All Soldiers, but especially leaders, should be aware of behaviors or conditions that put individuals at increased risk of exercise-related injuries as well as training principles that can prevent them. Examples include:
• Excessive running is the most common cause of overuse injuries especially in feet, ankles or lower legs. These can be avoided by using a training regimen that incorporates alternative days of low-impact aerobic workouts (e.g. swimming, biking or rowing) and days of strength training. Running distances and durations should be slowly increased over time, and Soldiers should not be forced to run if injured. Cadence runs are not recommended as a fitness method (for esprit de corps only), and group runs should be organized by pace and distance abilities.
• Balanced physical fitness programs should include a mix of aerobic, strength and agility drills and conditioning exercises. Studies that have evaluated the effectiveness of the Army's standardized Physical Readiness Training, or PRT, program described in Army field manual 7-22 have shown that units following the PRT program had significantly lower injury rates than those following a run-centric PT regimen.
• Basketball injuries predominantly involve the foot or ankle. Scientific studies have shown that the use of semi-rigid ankle braces during basketball significantly reduces the risk of recurring ankle injury. Likewise, science has shown that wearing mouth guards during basketball reduces the number of people with broken teeth and other mouth-related injuries.
• Weight-lifting and high-intensity extreme conditioning programs most often involve the shoulders and back. These injuries are often linked to improper form and using too much weight too quickly. These injuries are not likely to be prevented with equipment. While some Soldiers choose to wear back braces during weight-lifting, substantial evaluation of this equipment has not shown them to reduce injury--in fact they may actually increase risk. Though the best physical training routine will include strength training, as with running, the physical training principles of moderation, slow progressive increases and form are important to avoid injuries.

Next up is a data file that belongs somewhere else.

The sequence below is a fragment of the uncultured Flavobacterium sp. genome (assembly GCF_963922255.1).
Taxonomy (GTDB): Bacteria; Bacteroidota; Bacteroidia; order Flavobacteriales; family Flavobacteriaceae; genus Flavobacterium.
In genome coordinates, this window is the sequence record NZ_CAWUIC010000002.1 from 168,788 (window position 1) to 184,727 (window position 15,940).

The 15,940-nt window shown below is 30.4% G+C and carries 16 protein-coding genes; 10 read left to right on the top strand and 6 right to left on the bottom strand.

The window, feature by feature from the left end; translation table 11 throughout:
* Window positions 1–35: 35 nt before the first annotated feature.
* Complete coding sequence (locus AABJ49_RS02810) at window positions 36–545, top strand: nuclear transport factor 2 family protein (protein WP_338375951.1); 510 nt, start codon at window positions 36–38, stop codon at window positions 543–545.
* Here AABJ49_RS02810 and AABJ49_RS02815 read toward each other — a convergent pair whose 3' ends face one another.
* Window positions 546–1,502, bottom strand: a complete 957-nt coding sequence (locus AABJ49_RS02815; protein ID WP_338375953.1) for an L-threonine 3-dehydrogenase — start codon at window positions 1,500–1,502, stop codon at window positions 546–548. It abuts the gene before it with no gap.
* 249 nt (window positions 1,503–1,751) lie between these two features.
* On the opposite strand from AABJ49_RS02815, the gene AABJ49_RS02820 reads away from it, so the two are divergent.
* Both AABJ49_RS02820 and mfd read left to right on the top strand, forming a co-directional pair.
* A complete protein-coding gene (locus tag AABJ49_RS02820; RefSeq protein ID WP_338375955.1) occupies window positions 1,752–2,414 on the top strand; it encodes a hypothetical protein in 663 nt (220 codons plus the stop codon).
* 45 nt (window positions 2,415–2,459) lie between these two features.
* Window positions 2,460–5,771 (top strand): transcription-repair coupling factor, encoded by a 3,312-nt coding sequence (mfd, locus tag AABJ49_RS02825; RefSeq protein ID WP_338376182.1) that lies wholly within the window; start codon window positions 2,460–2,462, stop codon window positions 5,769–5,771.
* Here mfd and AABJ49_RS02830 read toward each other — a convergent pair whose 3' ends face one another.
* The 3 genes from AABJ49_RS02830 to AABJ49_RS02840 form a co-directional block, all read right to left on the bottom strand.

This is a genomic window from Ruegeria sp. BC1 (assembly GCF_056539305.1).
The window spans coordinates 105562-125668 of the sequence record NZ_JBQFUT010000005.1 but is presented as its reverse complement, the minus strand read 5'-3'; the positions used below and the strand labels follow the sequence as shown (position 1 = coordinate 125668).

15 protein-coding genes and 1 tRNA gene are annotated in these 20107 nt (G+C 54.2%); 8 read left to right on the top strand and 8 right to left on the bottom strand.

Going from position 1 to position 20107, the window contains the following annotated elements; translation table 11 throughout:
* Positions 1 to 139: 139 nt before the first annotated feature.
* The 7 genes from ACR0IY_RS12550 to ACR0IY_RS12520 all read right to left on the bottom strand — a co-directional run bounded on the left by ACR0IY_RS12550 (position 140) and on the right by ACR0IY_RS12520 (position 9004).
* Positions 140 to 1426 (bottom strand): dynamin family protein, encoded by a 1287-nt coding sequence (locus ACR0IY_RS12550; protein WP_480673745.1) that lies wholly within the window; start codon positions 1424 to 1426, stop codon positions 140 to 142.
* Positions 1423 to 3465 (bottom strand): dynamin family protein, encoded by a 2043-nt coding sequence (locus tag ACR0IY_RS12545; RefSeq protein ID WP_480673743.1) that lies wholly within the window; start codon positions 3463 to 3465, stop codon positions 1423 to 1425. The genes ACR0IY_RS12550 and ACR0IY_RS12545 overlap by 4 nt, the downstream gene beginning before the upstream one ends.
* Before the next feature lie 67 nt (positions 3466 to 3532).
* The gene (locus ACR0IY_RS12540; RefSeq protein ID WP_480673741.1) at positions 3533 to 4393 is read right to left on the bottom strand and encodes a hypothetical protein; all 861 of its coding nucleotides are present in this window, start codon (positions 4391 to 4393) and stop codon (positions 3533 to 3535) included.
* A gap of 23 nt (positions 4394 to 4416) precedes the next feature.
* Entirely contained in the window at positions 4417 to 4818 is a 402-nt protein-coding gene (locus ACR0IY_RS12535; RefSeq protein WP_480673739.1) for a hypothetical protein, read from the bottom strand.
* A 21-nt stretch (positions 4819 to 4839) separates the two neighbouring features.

• Military training activities other than exercise, such as parachuting and combatives have also been associated with high rates of certain types of injuries. Though not always used, some equipment has been proven to prevent these injuries. For example, mouth guards are now required during combatives, as they are proven effective at reducing painful and costly teeth and mouth injuries. Ankle braces, though not required, have also been proven as an effective tool to reduce parachuting ankle injuries.
Balancing exercise regimens and gradually building up performance levels.
Through its performance triad campaign, the Army's medical community continues to encourage incorporating exercise into every Soldier's routine.
"The duration, frequency, level and type of exercise activity, however, should be balanced against known injury risks," Jones said. "Remember that regardless of how fit and how strong you are, an injured back, a sprained ankle, a stress fracture or a torn shoulder ligament can put you out of commission for days, weeks or longer. If not prevented or properly treated, an overuse injury can become a chronic debilitating condition."
By carefully following proper training techniques, avoiding over-training, and adhering to scientifically proven exercise regimens, Soldiers can help to prevent injuries and improve fitness.
NOTE: The Army's Institute of Public Health has studied Army injury trends and risk factors for years and published numerous articles and reports on these topics. Technical references can be provided by contacting the program at email@example.com. The program is also currently developing educational products to help increase awareness of common physical training related injuries and prevention tactics.